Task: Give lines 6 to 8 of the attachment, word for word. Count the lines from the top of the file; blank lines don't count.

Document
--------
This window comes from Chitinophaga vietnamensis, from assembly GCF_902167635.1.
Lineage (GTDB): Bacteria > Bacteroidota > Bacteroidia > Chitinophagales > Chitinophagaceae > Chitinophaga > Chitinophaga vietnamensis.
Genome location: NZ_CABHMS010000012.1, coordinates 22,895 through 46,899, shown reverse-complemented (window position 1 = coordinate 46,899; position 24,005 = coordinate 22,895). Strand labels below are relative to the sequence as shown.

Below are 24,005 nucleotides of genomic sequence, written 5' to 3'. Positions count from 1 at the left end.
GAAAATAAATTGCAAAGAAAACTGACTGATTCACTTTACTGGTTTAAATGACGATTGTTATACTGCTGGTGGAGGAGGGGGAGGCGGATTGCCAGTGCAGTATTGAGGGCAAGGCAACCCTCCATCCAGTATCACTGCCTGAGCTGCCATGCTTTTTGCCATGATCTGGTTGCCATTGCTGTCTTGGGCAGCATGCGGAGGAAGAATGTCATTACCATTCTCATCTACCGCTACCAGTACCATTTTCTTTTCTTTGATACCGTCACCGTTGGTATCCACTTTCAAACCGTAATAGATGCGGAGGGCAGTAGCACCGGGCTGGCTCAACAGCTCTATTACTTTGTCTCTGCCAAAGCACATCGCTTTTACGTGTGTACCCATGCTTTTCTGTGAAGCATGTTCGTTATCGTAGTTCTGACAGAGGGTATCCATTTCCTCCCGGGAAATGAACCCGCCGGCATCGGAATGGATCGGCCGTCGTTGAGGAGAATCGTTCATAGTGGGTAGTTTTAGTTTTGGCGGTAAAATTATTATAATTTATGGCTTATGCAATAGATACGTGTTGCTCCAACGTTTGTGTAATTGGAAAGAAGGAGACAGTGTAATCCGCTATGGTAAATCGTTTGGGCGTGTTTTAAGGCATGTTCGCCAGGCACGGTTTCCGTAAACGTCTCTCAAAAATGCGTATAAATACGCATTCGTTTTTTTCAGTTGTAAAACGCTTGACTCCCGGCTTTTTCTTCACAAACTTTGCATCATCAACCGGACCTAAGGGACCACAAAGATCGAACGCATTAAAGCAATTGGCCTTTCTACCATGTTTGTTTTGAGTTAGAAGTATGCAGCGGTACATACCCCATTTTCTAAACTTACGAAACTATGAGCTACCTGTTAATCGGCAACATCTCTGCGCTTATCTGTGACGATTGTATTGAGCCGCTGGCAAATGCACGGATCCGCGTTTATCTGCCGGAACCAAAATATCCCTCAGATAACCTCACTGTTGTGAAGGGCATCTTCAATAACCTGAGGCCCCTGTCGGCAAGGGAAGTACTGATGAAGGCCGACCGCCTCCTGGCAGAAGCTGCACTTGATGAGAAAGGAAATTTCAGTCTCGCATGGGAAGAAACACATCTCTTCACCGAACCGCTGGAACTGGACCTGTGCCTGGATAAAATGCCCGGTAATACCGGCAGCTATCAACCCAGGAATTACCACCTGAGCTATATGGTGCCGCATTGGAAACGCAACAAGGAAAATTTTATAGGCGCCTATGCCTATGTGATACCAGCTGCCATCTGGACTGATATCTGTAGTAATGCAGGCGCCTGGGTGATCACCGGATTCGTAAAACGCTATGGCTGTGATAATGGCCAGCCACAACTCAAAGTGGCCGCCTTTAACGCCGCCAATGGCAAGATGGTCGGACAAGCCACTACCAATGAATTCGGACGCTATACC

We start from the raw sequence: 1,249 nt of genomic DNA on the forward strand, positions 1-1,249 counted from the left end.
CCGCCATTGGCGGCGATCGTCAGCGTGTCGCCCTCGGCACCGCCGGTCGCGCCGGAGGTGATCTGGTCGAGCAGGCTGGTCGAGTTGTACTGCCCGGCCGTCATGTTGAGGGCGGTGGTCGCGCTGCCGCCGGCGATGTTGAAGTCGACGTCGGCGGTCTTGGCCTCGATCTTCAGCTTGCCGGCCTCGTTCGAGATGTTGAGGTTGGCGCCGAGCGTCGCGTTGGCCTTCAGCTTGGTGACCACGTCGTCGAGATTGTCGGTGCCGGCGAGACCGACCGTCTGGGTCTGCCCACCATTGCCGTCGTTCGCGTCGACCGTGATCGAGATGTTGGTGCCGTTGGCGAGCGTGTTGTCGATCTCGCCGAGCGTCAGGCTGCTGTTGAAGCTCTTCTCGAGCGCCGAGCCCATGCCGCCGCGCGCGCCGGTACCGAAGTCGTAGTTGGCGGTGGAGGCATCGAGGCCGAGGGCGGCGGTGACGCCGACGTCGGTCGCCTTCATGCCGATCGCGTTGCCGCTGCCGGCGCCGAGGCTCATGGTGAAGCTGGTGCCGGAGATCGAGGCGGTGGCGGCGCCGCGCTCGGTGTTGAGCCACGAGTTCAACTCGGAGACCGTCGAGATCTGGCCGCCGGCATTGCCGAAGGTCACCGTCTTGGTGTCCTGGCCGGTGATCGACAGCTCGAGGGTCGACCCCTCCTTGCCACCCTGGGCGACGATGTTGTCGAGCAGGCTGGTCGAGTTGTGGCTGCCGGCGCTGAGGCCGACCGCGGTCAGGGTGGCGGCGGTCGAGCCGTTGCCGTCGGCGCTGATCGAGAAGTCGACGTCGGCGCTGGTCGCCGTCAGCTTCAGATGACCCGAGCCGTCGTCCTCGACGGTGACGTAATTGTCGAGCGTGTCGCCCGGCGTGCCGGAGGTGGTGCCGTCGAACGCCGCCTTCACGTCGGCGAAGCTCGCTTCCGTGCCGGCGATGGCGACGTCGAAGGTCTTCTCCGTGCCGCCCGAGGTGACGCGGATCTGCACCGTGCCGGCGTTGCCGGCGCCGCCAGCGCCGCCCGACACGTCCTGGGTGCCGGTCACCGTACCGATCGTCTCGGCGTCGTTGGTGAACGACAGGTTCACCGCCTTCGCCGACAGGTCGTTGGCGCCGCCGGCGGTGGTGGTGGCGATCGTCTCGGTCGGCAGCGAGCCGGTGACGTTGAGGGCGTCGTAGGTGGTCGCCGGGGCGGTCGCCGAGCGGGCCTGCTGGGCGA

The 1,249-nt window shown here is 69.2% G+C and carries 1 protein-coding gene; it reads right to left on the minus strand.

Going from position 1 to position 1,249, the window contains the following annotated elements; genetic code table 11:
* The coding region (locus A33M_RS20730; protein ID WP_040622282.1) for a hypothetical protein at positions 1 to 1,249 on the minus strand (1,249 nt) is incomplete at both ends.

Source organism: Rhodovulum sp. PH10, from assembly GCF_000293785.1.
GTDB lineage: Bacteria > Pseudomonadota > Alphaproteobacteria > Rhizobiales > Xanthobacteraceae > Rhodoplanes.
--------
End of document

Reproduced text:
We start from the raw sequence: 1,249 nt of genomic DNA on the forward strand, positions 1-1,249 counted from the left end.
CCGCCATTGGCGGCGATCGTCAGCGTGTCGCCCTCGGCACCGCCGGTCGCGCCGGAGGTGATCTGGTCGAGCAGGCTGGTCGAGTTGTACTGCCCGGCCGTCATGTTGAGGGCGGTGGTCGCGCTGCCGCCGGCGATGTTGAAGTCGACGTCGGCGGTCTTGGCCTCGATCTTCAGCTTGCCGGCCTCGTTCGAGATGTTGAGGTTGGCGCCGAGCGTCGCGTTGGCCTTCAGCTTGGTGACCACGTCGTCGAGATTGTCGGTGCCGGCGAGACCGACCGTCTGGGTCTGCCCACCATTGCCGTCGTTCGCGTCGACCGTGATCGAGATGTTGGTGCCGTTGGCGAGCGTGTTGTCGATCTCGCCGAGCGTCAGGCTGCTGTTGAAGCTCTTCTCGAGCGCCGAGCCCATGCCGCCGCGCGCGCCGGTACCGAAGTCGTAGTTGGCGGTGGAGGCATCGAGGCCGAGGGCGGCGGTGACGCCGACGTCGGTCGCCTTCATGCCGATCGCGTTGCCGCTGCCGGCGCCGAGGCTCATGGTGAAGCTGGTGCCGGAGATCGAGGCGGTGGCGGCGCCGCGCTCGGTGTTGAGCCACGAGTTCAACTCGGAGACCGTCGAGATCTGGCCGCCGGCATTGCCGAAGGTCACCGTCTTGGTGTCCTGGCCGGTGATCGACAGCTCGAGGGTCGACCCCTCCTTGCCACCCTGGGCGACGATGTTGTCGAGCAGGCTGGTCGAGTTGTGGCTGCCGGCGCTGAGGCCGACCGCGGTCAGGGTGGCGGCGGTCGAGCCGTTGCCGTCGGCGCTGATCGAGAAGTCGACGTCGGCGCTGGTCGCCGTCAGCTTCAGATGACCCGAGCCGTCGTCCTCGACGGTGACGTAATTGTCGAGCGTGTCGCCCGGCGTGCCGGAGGTGGTGCCGTCGAACGCCGCCTTCACGTCGGCGAAGCTCGCTTCCGTGCCGGCGATGGCGACGTCGAAGGTCTTCTCCGTGCCGCCCGAGGTGACGCGGATCTGCACCGTGCCGGCGTTGCCGGCGCCGCCAGCGCCGCCCGACACGTCCTGGGTGCCGGTCACCGTACCGATCGTCTCGGCGTCGTTGGTGAACGACAGGTTCACCGCCTTCGCCGACAGGTCGTTGGCGCCGCCGGCGGTGGTGGTGGCGATCGTCTCGGTCGGCAGCGAGCCGGTGACGTTGAGGGCGTCGTAGGTGGTCGCCGGGGCGGTCGCCGAGCGGGCCTGCTGGGCGA

The 1,249-nt window shown here is 69.2% G+C and carries 1 protein-coding gene; it reads right to left on the minus strand.